You also want to make sure you’re not too cavalier with giving away your belongings. As saving money is a key objective for downsizing, you want to keep as much as possible from your old home. You don’t want to have to buy an excess of new furniture or appliances for your new home.
And of course, leave room for the more sentimental items you don’t want to leave behind. If you know beforehand which items you won’t want to part with, you can factor this into the decision process, narrowing down which type of place to downsize in.
What are the costs of downsizing?
One of the biggest advantages of downsizing is the potential savings. Your utility bills will be lower and you won’t have as many costs for maintenance or repairs. However, you want to be aware of the possible expenses you will have when downsizing.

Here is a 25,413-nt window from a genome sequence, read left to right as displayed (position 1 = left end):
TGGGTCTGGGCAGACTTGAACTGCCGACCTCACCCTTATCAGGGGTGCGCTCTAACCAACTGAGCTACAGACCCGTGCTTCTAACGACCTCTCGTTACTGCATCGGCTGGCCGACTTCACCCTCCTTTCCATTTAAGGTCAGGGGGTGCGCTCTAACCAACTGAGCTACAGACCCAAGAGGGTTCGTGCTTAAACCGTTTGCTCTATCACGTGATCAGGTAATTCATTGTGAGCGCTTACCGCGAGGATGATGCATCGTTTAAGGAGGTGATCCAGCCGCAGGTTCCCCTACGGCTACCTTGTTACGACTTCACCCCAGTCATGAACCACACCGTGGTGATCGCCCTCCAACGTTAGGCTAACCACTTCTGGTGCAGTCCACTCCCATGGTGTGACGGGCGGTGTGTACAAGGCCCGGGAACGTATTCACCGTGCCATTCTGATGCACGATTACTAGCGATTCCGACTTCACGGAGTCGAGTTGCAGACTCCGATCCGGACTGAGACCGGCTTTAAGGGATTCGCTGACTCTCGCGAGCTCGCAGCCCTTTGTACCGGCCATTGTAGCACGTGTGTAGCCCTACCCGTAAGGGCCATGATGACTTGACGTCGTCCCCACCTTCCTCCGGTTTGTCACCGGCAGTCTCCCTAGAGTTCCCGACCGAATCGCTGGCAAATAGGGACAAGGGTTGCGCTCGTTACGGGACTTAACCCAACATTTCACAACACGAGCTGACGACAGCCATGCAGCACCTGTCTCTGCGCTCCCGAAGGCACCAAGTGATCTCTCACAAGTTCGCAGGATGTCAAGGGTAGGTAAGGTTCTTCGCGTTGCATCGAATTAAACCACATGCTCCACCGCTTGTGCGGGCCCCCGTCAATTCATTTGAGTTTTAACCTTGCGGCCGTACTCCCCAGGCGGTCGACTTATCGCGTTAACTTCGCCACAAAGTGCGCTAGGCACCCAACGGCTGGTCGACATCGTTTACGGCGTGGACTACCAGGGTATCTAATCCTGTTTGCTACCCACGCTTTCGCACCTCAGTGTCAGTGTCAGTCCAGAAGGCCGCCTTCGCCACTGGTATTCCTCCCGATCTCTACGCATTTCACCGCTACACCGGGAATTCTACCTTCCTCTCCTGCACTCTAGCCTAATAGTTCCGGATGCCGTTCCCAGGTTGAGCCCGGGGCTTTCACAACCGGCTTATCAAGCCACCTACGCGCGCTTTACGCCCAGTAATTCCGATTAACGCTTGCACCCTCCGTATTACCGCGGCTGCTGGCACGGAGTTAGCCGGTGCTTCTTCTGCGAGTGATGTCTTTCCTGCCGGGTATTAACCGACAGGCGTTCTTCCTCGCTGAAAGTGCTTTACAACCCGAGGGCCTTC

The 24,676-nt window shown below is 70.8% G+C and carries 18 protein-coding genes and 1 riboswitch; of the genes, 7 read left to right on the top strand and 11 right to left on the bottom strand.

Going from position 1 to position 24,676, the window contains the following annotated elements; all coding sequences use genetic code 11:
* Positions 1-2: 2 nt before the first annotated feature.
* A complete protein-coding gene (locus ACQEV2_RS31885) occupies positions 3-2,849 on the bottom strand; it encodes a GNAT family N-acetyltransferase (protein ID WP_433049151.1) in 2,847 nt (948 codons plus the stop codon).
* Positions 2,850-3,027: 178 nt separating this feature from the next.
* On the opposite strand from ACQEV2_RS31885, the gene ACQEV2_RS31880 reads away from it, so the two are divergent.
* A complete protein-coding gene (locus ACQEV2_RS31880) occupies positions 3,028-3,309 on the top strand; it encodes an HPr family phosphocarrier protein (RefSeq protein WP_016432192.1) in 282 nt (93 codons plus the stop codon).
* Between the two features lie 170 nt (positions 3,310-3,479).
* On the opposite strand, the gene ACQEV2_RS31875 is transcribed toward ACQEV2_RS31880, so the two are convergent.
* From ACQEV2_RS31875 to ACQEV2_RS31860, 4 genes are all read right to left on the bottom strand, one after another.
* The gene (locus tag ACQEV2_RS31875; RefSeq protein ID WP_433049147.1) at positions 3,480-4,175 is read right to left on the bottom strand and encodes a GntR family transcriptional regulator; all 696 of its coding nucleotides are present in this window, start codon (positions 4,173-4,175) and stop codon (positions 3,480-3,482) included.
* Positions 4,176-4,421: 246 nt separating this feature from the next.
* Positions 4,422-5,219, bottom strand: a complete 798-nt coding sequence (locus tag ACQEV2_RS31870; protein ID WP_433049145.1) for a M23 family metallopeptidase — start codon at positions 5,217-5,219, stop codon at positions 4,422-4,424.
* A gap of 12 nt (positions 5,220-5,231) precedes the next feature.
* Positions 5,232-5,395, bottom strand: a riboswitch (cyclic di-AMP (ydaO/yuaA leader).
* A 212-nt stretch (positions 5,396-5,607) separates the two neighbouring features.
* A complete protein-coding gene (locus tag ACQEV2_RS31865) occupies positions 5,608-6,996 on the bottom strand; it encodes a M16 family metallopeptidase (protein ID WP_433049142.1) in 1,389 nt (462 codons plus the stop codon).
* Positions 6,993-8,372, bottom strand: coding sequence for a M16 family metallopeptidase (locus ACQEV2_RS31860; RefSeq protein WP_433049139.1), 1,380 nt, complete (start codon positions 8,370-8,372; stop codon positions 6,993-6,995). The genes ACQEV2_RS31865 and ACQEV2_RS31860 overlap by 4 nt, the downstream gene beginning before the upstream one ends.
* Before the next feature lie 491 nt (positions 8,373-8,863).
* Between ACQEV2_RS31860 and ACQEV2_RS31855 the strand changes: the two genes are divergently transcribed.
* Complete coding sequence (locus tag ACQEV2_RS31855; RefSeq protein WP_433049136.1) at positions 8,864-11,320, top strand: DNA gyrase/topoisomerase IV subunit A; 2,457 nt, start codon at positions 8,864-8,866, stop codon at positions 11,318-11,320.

Depending on the area you’re moving to, your cost of living could increase. Living in a popular metro may be more expensive than where you lived in the suburbs. And if you’re moving to a condo complex or retirement community, factor in the possibility of HOA payments.
Additionally, one of the biggest expenses will be your down payment and a new mortgage. Going from a paid-off home back to a monthly mortgage payment can be a bit of a transition.
Other costs include potential repairs to the new home as well as any repairs to your old home. Before you sell, you may need to spend money repainting, fixing minor issues, staging, and your biggest expenditure, agent fees. As the seller, you’ll be responsible for covering your agent’s and the buyer’s agent’s commission fees which can add up to around 6% of the sales price.
And keep in mind you’ll also have additional expenses such as closing costs and moving costs such as hiring a moving company or moving truck.
How to Save the Most When Downsizing
To make the most out of downsizing, it’s best to work with an experienced, local real estate agent with UpNest. Your agent will utilize their network and expertise to market and sell your home for the highest price possible. Your agent can also help you look for your ideal home to downsize, working to get you the best deal so you can keep more of your sale earnings.